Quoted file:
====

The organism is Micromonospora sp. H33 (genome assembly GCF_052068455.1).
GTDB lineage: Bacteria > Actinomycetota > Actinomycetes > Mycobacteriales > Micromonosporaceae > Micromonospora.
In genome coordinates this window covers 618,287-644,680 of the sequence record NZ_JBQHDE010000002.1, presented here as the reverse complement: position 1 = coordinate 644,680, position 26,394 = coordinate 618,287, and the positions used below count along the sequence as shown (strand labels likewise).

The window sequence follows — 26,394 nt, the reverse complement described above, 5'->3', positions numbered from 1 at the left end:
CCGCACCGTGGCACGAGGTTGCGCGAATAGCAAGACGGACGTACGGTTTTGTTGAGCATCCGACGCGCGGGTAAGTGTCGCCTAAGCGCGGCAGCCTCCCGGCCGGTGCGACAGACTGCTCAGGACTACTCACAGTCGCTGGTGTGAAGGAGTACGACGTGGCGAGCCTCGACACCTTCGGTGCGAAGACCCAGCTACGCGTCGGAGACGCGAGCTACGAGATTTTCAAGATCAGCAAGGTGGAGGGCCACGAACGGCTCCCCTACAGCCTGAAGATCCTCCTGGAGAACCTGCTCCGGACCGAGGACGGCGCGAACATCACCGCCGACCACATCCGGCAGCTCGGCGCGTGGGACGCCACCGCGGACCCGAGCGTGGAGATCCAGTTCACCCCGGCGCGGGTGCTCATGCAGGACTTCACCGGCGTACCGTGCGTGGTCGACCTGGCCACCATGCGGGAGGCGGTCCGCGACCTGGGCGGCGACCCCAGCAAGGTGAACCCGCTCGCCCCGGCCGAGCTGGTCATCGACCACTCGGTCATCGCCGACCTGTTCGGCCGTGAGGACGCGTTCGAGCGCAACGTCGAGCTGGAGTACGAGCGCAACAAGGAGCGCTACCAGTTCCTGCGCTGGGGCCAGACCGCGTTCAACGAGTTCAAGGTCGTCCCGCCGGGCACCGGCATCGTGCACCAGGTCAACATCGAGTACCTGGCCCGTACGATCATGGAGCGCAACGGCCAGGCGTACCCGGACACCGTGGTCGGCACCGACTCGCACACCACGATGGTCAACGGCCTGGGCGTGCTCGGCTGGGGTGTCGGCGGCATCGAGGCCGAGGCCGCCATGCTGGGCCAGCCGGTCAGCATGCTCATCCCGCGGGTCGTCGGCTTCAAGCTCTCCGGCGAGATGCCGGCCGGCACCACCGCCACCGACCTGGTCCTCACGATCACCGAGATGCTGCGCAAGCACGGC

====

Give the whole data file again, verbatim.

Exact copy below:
The organism is Micromonospora sp. H33 (genome assembly GCF_052068455.1).
GTDB lineage: Bacteria > Actinomycetota > Actinomycetes > Mycobacteriales > Micromonosporaceae > Micromonospora.
In genome coordinates this window covers 618,287-644,680 of the sequence record NZ_JBQHDE010000002.1, presented here as the reverse complement: position 1 = coordinate 644,680, position 26,394 = coordinate 618,287, and the positions used below count along the sequence as shown (strand labels likewise).

The window sequence follows — 26,394 nt, the reverse complement described above, 5'->3', positions numbered from 1 at the left end:
CCGCACCGTGGCACGAGGTTGCGCGAATAGCAAGACGGACGTACGGTTTTGTTGAGCATCCGACGCGCGGGTAAGTGTCGCCTAAGCGCGGCAGCCTCCCGGCCGGTGCGACAGACTGCTCAGGACTACTCACAGTCGCTGGTGTGAAGGAGTACGACGTGGCGAGCCTCGACACCTTCGGTGCGAAGACCCAGCTACGCGTCGGAGACGCGAGCTACGAGATTTTCAAGATCAGCAAGGTGGAGGGCCACGAACGGCTCCCCTACAGCCTGAAGATCCTCCTGGAGAACCTGCTCCGGACCGAGGACGGCGCGAACATCACCGCCGACCACATCCGGCAGCTCGGCGCGTGGGACGCCACCGCGGACCCGAGCGTGGAGATCCAGTTCACCCCGGCGCGGGTGCTCATGCAGGACTTCACCGGCGTACCGTGCGTGGTCGACCTGGCCACCATGCGGGAGGCGGTCCGCGACCTGGGCGGCGACCCCAGCAAGGTGAACCCGCTCGCCCCGGCCGAGCTGGTCATCGACCACTCGGTCATCGCCGACCTGTTCGGCCGTGAGGACGCGTTCGAGCGCAACGTCGAGCTGGAGTACGAGCGCAACAAGGAGCGCTACCAGTTCCTGCGCTGGGGCCAGACCGCGTTCAACGAGTTCAAGGTCGTCCCGCCGGGCACCGGCATCGTGCACCAGGTCAACATCGAGTACCTGGCCCGTACGATCATGGAGCGCAACGGCCAGGCGTACCCGGACACCGTGGTCGGCACCGACTCGCACACCACGATGGTCAACGGCCTGGGCGTGCTCGGCTGGGGTGTCGGCGGCATCGAGGCCGAGGCCGCCATGCTGGGCCAGCCGGTCAGCATGCTCATCCCGCGGGTCGTCGGCTTCAAGCTCTCCGGCGAGATGCCGGCCGGCACCACCGCCACCGACCTGGTCCTCACGATCACCGAGATGCTGCGCAAGCACGGC